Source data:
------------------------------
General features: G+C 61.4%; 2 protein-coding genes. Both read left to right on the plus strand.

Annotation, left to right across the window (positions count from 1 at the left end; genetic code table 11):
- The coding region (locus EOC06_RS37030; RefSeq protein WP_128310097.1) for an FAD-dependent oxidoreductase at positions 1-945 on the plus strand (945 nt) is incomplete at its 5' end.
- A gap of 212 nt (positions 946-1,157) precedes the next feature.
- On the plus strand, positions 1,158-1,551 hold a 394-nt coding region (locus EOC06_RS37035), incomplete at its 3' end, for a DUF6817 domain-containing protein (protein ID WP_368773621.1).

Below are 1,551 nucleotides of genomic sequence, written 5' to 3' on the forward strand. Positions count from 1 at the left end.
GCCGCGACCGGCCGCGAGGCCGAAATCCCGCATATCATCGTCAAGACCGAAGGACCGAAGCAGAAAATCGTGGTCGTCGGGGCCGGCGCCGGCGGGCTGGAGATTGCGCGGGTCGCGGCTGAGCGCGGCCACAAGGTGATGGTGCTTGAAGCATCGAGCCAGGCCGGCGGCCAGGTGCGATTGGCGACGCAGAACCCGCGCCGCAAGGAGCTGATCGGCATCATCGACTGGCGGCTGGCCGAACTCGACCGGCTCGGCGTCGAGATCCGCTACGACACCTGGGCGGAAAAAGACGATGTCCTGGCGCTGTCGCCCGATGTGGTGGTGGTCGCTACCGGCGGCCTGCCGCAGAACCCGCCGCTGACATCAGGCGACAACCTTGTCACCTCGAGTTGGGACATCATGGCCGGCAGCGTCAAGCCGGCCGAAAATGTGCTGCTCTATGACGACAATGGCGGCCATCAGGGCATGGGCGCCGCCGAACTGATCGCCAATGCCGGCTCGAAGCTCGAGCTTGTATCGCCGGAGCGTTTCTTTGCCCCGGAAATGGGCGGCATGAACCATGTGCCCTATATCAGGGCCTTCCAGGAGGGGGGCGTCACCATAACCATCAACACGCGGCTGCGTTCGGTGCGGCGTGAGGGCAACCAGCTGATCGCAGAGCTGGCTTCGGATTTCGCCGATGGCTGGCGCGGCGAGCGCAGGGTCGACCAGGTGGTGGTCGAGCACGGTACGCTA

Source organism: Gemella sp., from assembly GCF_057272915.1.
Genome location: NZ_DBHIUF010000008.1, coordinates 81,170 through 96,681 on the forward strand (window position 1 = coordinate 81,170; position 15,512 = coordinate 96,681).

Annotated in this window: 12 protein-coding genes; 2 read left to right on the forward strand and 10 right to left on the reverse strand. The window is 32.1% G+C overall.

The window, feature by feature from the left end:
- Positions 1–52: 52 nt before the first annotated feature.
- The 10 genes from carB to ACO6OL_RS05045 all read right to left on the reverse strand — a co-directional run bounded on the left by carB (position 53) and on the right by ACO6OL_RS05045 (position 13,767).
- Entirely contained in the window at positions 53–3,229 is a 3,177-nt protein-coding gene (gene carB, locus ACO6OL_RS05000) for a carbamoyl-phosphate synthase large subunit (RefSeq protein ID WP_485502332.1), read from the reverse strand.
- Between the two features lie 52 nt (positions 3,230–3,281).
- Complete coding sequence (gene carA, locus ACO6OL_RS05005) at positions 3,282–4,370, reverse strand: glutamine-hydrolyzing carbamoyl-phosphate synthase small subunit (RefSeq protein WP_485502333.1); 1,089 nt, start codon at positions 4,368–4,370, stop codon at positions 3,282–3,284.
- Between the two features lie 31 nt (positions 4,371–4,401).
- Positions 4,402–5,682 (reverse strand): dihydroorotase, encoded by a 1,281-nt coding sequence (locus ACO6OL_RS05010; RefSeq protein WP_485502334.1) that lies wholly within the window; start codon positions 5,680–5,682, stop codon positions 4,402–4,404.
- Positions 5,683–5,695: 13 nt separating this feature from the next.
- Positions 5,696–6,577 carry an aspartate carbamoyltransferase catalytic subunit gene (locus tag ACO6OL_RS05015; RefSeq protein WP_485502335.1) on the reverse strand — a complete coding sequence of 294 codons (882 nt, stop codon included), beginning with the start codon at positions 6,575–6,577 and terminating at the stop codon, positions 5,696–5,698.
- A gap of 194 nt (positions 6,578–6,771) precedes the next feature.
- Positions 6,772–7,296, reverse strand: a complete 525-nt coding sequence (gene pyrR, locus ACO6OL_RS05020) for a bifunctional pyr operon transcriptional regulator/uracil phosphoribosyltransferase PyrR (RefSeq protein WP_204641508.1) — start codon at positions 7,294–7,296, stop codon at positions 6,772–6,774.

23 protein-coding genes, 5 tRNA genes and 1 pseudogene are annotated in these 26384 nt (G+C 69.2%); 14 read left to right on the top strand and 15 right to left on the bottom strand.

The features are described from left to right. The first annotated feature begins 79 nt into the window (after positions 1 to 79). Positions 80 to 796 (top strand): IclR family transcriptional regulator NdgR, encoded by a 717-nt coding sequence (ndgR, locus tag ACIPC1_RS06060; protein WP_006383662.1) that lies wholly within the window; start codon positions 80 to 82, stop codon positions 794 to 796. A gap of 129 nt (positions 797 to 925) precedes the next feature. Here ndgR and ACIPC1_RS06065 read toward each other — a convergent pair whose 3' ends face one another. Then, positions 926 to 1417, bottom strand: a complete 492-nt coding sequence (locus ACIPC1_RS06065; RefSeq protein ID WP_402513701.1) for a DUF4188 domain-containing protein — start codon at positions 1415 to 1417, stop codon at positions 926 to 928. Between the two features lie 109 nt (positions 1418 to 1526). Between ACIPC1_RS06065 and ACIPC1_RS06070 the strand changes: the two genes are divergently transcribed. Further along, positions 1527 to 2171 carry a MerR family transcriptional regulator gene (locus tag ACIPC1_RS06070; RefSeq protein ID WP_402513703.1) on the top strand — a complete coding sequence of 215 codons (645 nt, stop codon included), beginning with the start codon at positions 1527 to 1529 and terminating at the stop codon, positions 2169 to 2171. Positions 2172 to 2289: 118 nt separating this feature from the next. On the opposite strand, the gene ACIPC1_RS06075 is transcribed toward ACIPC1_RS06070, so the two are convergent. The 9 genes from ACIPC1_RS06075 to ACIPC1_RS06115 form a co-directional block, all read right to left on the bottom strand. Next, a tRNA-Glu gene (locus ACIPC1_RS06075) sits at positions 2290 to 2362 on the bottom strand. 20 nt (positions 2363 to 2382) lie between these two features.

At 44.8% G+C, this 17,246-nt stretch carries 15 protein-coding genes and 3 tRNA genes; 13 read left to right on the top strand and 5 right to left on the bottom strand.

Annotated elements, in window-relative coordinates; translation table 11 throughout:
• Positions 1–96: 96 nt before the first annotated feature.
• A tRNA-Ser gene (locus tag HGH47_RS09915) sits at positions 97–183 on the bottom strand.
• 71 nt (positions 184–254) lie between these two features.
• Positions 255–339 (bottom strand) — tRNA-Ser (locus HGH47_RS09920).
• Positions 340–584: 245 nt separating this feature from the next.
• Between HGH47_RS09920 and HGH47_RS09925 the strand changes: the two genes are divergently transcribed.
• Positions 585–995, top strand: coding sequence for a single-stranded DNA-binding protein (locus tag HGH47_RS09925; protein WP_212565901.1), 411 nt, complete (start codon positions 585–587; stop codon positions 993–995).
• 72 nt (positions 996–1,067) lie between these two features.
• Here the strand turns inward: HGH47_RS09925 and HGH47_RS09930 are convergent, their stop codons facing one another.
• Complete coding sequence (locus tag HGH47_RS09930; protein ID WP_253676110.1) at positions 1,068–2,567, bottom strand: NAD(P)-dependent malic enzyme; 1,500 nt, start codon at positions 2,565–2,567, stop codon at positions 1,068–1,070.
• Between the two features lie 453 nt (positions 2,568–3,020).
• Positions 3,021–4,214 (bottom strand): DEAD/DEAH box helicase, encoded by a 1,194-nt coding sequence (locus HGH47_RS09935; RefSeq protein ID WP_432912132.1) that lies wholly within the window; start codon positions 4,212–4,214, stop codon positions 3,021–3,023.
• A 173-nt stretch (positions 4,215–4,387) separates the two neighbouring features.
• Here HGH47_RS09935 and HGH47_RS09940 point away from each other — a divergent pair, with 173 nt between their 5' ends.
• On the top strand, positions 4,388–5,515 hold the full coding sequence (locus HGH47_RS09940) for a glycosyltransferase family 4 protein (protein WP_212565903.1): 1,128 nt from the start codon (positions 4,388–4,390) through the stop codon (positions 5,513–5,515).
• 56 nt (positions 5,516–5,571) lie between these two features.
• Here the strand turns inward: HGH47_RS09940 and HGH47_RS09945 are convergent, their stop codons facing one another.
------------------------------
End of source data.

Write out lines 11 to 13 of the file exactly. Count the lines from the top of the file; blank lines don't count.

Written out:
The window, feature by feature from the left end:
- Positions 1–52: 52 nt before the first annotated feature.
- The 10 genes from carB to ACO6OL_RS05045 all read right to left on the reverse strand — a co-directional run bounded on the left by carB (position 53) and on the right by ACO6OL_RS05045 (position 13,767).